Culture

We still can.

Last night, President Obama closed his farewell address with a few borrowed lines from a campaign speech he made in 2008. I know this because I have listened to this speech many times since then, in moments of doubt, happiness and when I wanted to hear a familiar, trusted voice. It’s important to remember that this speech– one that solidified the campaign message that ultimately won him the presidency– was made during a moment of unexpected loss. He had just conceded New Hampshire to Hillary Clinton.

When he took the stage, he congratulated her, and then delivered his remarks as planned. It was a rallying cry that felt almost triumphant, even in the face of uncertainty. He had not even won the nomination at this point, and was still many steps away from the White House. I have always thought that it was his words that night that stuck with me, but I now realize that it was his audacity.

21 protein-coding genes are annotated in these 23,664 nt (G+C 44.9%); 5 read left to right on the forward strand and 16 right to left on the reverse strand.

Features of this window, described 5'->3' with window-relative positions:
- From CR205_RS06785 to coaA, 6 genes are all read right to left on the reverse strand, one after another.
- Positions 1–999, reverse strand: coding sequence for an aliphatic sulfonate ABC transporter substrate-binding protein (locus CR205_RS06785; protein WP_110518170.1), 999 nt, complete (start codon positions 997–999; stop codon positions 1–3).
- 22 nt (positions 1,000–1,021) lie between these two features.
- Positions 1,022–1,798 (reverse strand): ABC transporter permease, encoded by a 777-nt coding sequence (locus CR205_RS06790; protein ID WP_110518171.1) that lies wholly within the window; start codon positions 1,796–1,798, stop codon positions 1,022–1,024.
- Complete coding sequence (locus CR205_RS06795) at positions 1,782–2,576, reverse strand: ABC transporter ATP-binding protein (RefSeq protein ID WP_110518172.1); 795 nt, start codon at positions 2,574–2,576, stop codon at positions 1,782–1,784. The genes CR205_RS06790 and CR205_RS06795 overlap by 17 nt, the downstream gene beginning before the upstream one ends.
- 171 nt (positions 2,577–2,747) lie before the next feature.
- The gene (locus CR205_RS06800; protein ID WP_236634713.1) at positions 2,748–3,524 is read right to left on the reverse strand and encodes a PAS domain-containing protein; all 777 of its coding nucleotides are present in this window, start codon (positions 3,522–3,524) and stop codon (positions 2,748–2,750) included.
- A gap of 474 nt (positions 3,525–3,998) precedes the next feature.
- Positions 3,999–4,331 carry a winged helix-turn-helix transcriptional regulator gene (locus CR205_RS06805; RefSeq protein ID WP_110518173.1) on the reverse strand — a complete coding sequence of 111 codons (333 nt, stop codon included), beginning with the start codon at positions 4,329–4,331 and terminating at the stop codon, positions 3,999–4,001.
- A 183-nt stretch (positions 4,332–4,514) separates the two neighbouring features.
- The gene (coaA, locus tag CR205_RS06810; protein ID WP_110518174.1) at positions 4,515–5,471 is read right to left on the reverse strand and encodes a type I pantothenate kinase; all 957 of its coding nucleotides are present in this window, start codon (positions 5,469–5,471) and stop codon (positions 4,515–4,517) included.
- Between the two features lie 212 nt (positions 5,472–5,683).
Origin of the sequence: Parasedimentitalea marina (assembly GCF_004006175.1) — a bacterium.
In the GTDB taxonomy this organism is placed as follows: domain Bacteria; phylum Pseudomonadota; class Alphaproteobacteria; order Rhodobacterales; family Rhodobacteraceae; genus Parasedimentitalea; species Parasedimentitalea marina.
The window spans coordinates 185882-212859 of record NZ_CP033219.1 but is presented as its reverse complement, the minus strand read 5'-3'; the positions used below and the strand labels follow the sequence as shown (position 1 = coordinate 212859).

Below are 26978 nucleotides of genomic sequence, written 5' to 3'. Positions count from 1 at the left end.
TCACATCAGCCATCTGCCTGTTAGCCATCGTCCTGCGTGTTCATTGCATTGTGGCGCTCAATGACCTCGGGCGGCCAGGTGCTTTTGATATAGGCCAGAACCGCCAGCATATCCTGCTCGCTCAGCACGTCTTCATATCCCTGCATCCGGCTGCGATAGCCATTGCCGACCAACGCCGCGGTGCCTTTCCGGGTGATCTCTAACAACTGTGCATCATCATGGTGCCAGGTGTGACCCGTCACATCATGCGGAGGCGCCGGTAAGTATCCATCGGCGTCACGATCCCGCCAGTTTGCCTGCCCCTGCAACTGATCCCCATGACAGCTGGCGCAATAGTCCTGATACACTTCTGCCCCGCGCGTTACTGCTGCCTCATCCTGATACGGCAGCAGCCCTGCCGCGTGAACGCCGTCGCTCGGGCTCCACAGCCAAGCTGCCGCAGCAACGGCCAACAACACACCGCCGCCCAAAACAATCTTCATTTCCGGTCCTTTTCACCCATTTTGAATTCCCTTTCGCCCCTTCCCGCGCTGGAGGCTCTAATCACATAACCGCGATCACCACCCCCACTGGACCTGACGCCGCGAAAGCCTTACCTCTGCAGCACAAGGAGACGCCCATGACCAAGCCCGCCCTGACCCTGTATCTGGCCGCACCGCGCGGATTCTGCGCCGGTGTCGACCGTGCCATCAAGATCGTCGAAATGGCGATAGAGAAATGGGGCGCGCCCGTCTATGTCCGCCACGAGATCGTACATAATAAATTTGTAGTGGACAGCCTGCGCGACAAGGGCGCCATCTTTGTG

In 2011, I was a nobody at a thankless job, and I finagled my way into an opportunity that I had dreamed of for years. Meeting the President and the First Lady is a memory that endures, vivid and prominent in my brain’s lockbox of prized experiences. While shaking his outstretched hand was surreal, I was struck more by the fact that he was, in fact, human, and decidedly so.

I have always been reluctant to hail people as heroes or even role models, knowing that placing those you admire on a pedestal only gives them further to fall. But for whatever reason, when he asks me to believe, I know that I will try. When he tells us that we can– we still can– I know deep down that he is right.

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